Traditional universities don’t have these connections, students don’t even do practical internships. For example, agriculture graduates have little practical exposure so the agricultural sector could also benefit.
India found its higher education system to be too rigid for reform so it put forward a new law to create ‘universities for innovation’. This is being done under the guidance of a new National Innovation Council advising the prime minister. This is a model that African countries should look at because reforming existing universities is much harder than creating new ones.
But first a new law, with separate incentive structures [that encourage innovation and the transmission of new knowledge] has to be created — otherwise even new universities will simply conform to the old law
Is there a danger in promoting innovation when basic standards, and infrastructures, are not in place?
Innovation is essential for meeting basic needs — and building infrastructure is essential for innovation. These institutions haven’t been updated because we haven’t paid sufficient attention to the importance of innovation. One of the earliest inventions coming out of Africa was in the 1980s when a Zimbabwean scientist developed a DNA diagnostic kit for detecting Salmonella. Because supporting institutions were not in place he could not commercialise it, although it had the potential to reach a global market.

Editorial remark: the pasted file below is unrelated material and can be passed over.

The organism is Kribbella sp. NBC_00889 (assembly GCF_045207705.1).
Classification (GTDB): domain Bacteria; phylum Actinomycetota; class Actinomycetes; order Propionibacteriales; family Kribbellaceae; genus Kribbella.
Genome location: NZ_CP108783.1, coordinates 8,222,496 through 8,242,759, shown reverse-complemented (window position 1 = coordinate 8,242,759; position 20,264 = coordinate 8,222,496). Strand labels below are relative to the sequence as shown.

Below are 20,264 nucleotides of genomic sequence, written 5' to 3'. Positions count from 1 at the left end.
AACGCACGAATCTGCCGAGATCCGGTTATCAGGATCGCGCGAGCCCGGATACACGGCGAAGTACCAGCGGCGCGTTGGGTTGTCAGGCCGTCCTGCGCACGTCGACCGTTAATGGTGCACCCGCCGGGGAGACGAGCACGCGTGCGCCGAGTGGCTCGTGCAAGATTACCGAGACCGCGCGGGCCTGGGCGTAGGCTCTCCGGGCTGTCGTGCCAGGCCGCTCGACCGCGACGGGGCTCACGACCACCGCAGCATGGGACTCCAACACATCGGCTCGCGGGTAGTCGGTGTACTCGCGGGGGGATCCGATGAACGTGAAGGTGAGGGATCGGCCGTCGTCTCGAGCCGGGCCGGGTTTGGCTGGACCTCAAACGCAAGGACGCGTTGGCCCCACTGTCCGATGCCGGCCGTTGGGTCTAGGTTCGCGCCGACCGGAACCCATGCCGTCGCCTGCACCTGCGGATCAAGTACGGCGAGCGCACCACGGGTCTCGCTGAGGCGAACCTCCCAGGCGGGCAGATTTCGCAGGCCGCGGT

Such examples of lack of capacity to detect emerging diseases reinforce the case for investing more in innovation rather than less.
What else blocks African innovation?
Incumbency. Legal incumbency. Existing government structures that focus on departmental mandates are not conducive to innovation. They are slow to reform because of vested interests.